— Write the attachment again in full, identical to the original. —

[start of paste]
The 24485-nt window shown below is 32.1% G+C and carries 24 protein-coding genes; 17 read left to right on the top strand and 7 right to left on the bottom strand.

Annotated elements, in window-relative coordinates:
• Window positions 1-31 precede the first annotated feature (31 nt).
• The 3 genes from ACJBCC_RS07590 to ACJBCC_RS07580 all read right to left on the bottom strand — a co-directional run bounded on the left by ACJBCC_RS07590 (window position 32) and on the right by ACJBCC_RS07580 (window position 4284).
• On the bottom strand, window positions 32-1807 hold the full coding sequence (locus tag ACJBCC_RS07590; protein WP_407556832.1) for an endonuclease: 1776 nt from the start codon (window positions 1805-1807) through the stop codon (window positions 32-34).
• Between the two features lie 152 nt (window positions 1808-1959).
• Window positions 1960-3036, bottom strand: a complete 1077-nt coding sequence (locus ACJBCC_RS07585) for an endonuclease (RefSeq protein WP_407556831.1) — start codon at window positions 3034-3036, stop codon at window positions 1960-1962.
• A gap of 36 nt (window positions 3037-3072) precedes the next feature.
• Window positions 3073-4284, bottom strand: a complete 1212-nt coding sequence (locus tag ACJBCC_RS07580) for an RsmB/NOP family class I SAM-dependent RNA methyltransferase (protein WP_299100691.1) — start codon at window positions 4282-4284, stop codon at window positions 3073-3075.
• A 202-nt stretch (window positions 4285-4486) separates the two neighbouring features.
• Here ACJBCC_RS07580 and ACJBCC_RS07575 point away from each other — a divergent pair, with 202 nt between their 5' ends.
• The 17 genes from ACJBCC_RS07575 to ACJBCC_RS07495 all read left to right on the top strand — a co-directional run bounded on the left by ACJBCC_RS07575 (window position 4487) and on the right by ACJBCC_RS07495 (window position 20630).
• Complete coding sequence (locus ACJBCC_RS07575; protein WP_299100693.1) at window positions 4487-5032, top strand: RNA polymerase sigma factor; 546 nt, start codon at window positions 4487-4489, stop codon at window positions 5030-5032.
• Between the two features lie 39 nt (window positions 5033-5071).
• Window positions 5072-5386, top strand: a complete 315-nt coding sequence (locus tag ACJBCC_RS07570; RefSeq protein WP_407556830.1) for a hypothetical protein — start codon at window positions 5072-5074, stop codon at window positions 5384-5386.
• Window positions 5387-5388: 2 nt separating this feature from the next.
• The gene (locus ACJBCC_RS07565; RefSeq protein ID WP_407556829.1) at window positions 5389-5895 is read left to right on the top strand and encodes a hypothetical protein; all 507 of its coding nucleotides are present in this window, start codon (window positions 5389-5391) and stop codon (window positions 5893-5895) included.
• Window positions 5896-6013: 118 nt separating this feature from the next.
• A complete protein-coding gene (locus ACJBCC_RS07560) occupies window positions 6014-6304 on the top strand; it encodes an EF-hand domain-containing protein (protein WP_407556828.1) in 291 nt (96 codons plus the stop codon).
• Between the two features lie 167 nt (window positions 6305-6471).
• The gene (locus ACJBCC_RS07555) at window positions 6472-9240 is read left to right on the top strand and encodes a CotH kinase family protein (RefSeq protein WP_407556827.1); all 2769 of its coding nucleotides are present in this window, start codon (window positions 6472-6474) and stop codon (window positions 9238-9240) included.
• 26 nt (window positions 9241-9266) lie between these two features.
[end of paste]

The 24485-nt window shown below is 32.1% G+C and carries 24 protein-coding genes; 17 read left to right on the top strand and 7 right to left on the bottom strand.

Annotated elements, in window-relative coordinates:
• Window positions 1-31 precede the first annotated feature (31 nt).
• The 3 genes from ACJBCC_RS07590 to ACJBCC_RS07580 all read right to left on the bottom strand — a co-directional run bounded on the left by ACJBCC_RS07590 (window position 32) and on the right by ACJBCC_RS07580 (window position 4284).
• On the bottom strand, window positions 32-1807 hold the full coding sequence (locus tag ACJBCC_RS07590; protein WP_407556832.1) for an endonuclease: 1776 nt from the start codon (window positions 1805-1807) through the stop codon (window positions 32-34).
• Between the two features lie 152 nt (window positions 1808-1959).
• Window positions 1960-3036, bottom strand: a complete 1077-nt coding sequence (locus ACJBCC_RS07585) for an endonuclease (RefSeq protein WP_407556831.1) — start codon at window positions 3034-3036, stop codon at window positions 1960-1962.
• A gap of 36 nt (window positions 3037-3072) precedes the next feature.
• Window positions 3073-4284, bottom strand: a complete 1212-nt coding sequence (locus tag ACJBCC_RS07580) for an RsmB/NOP family class I SAM-dependent RNA methyltransferase (protein WP_299100691.1) — start codon at window positions 4282-4284, stop codon at window positions 3073-3075.
• A 202-nt stretch (window positions 4285-4486) separates the two neighbouring features.
• Here ACJBCC_RS07580 and ACJBCC_RS07575 point away from each other — a divergent pair, with 202 nt between their 5' ends.
• The 17 genes from ACJBCC_RS07575 to ACJBCC_RS07495 all read left to right on the top strand — a co-directional run bounded on the left by ACJBCC_RS07575 (window position 4487) and on the right by ACJBCC_RS07495 (window position 20630).
• Complete coding sequence (locus ACJBCC_RS07575; protein WP_299100693.1) at window positions 4487-5032, top strand: RNA polymerase sigma factor; 546 nt, start codon at window positions 4487-4489, stop codon at window positions 5030-5032.
• Between the two features lie 39 nt (window positions 5033-5071).
• Window positions 5072-5386, top strand: a complete 315-nt coding sequence (locus tag ACJBCC_RS07570; RefSeq protein WP_407556830.1) for a hypothetical protein — start codon at window positions 5072-5074, stop codon at window positions 5384-5386.
• Window positions 5387-5388: 2 nt separating this feature from the next.
• The gene (locus ACJBCC_RS07565; RefSeq protein ID WP_407556829.1) at window positions 5389-5895 is read left to right on the top strand and encodes a hypothetical protein; all 507 of its coding nucleotides are present in this window, start codon (window positions 5389-5391) and stop codon (window positions 5893-5895) included.
• Window positions 5896-6013: 118 nt separating this feature from the next.
• A complete protein-coding gene (locus ACJBCC_RS07560) occupies window positions 6014-6304 on the top strand; it encodes an EF-hand domain-containing protein (protein WP_407556828.1) in 291 nt (96 codons plus the stop codon).
• Between the two features lie 167 nt (window positions 6305-6471).
• The gene (locus ACJBCC_RS07555) at window positions 6472-9240 is read left to right on the top strand and encodes a CotH kinase family protein (RefSeq protein WP_407556827.1); all 2769 of its coding nucleotides are present in this window, start codon (window positions 6472-6474) and stop codon (window positions 9238-9240) included.
• 26 nt (window positions 9241-9266) lie between these two features.